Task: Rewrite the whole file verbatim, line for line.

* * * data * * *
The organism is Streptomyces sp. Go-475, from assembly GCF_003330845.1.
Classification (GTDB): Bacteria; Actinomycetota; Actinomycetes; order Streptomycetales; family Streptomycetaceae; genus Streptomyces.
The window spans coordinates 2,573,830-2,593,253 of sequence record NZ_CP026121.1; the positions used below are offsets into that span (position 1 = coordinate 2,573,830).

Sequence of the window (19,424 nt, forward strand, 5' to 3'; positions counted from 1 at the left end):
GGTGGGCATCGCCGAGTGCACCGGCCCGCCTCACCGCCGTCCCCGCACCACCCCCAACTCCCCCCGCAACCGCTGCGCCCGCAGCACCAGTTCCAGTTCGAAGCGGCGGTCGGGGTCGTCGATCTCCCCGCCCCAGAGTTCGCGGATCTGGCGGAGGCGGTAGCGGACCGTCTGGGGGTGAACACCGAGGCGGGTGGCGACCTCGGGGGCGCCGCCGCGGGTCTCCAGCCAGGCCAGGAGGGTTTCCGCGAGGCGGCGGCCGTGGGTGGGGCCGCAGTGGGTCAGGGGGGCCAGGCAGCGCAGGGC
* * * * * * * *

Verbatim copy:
The organism is Streptomyces sp. Go-475, from assembly GCF_003330845.1.
Classification (GTDB): Bacteria; Actinomycetota; Actinomycetes; order Streptomycetales; family Streptomycetaceae; genus Streptomyces.
The window spans coordinates 2,573,830-2,593,253 of sequence record NZ_CP026121.1; the positions used below are offsets into that span (position 1 = coordinate 2,573,830).

Sequence of the window (19,424 nt, forward strand, 5' to 3'; positions counted from 1 at the left end):
GGTGGGCATCGCCGAGTGCACCGGCCCGCCTCACCGCCGTCCCCGCACCACCCCCAACTCCCCCCGCAACCGCTGCGCCCGCAGCACCAGTTCCAGTTCGAAGCGGCGGTCGGGGTCGTCGATCTCCCCGCCCCAGAGTTCGCGGATCTGGCGGAGGCGGTAGCGGACCGTCTGGGGGTGAACACCGAGGCGGGTGGCGACCTCGGGGGCGCCGCCGCGGGTCTCCAGCCAGGCCAGGAGGGTTTCCGCGAGGCGGCGGCCGTGGGTGGGGCCGCAGTGGGTCAGGGGGGCCAGGCAGCGCAGGGC